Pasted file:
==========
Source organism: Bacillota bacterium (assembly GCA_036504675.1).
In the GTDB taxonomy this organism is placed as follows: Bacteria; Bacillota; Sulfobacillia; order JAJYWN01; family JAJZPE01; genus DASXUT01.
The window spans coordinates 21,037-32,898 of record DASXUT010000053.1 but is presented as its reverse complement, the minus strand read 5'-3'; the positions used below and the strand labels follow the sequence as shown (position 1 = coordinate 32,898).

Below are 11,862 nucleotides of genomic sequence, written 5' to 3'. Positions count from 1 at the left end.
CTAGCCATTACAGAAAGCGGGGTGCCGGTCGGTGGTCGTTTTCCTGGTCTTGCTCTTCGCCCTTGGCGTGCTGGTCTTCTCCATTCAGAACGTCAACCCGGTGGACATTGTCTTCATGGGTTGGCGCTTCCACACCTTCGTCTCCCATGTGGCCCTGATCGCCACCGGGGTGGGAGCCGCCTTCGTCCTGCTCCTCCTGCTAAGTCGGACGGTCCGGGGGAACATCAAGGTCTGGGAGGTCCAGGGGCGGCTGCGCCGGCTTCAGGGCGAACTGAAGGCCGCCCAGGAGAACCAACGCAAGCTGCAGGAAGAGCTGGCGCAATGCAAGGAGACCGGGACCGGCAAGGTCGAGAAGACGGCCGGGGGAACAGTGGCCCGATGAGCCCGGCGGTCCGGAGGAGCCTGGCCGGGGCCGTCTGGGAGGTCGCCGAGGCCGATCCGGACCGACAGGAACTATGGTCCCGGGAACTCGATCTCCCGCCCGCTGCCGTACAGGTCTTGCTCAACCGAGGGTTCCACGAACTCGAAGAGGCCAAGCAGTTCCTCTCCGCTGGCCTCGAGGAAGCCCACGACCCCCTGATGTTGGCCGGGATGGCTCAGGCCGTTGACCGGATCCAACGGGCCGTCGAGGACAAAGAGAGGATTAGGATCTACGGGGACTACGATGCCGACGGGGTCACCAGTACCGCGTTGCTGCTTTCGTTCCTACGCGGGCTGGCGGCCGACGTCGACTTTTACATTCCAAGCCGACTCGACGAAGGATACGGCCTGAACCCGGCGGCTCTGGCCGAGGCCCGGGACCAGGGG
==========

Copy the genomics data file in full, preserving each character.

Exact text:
Source organism: Bacillota bacterium (assembly GCA_036504675.1).
In the GTDB taxonomy this organism is placed as follows: Bacteria; Bacillota; Sulfobacillia; order JAJYWN01; family JAJZPE01; genus DASXUT01.
The window spans coordinates 21,037-32,898 of record DASXUT010000053.1 but is presented as its reverse complement, the minus strand read 5'-3'; the positions used below and the strand labels follow the sequence as shown (position 1 = coordinate 32,898).

Below are 11,862 nucleotides of genomic sequence, written 5' to 3'. Positions count from 1 at the left end.
CTAGCCATTACAGAAAGCGGGGTGCCGGTCGGTGGTCGTTTTCCTGGTCTTGCTCTTCGCCCTTGGCGTGCTGGTCTTCTCCATTCAGAACGTCAACCCGGTGGACATTGTCTTCATGGGTTGGCGCTTCCACACCTTCGTCTCCCATGTGGCCCTGATCGCCACCGGGGTGGGAGCCGCCTTCGTCCTGCTCCTCCTGCTAAGTCGGACGGTCCGGGGGAACATCAAGGTCTGGGAGGTCCAGGGGCGGCTGCGCCGGCTTCAGGGCGAACTGAAGGCCGCCCAGGAGAACCAACGCAAGCTGCAGGAAGAGCTGGCGCAATGCAAGGAGACCGGGACCGGCAAGGTCGAGAAGACGGCCGGGGGAACAGTGGCCCGATGAGCCCGGCGGTCCGGAGGAGCCTGGCCGGGGCCGTCTGGGAGGTCGCCGAGGCCGATCCGGACCGACAGGAACTATGGTCCCGGGAACTCGATCTCCCGCCCGCTGCCGTACAGGTCTTGCTCAACCGAGGGTTCCACGAACTCGAAGAGGCCAAGCAGTTCCTCTCCGCTGGCCTCGAGGAAGCCCACGACCCCCTGATGTTGGCCGGGATGGCTCAGGCCGTTGACCGGATCCAACGGGCCGTCGAGGACAAAGAGAGGATTAGGATCTACGGGGACTACGATGCCGACGGGGTCACCAGTACCGCGTTGCTGCTTTCGTTCCTACGCGGGCTGGCGGCCGACGTCGACTTTTACATTCCAAGCCGACTCGACGAAGGATACGGCCTGAACCCGGCGGCTCTGGCCGAGGCCCGGGACCAGGGG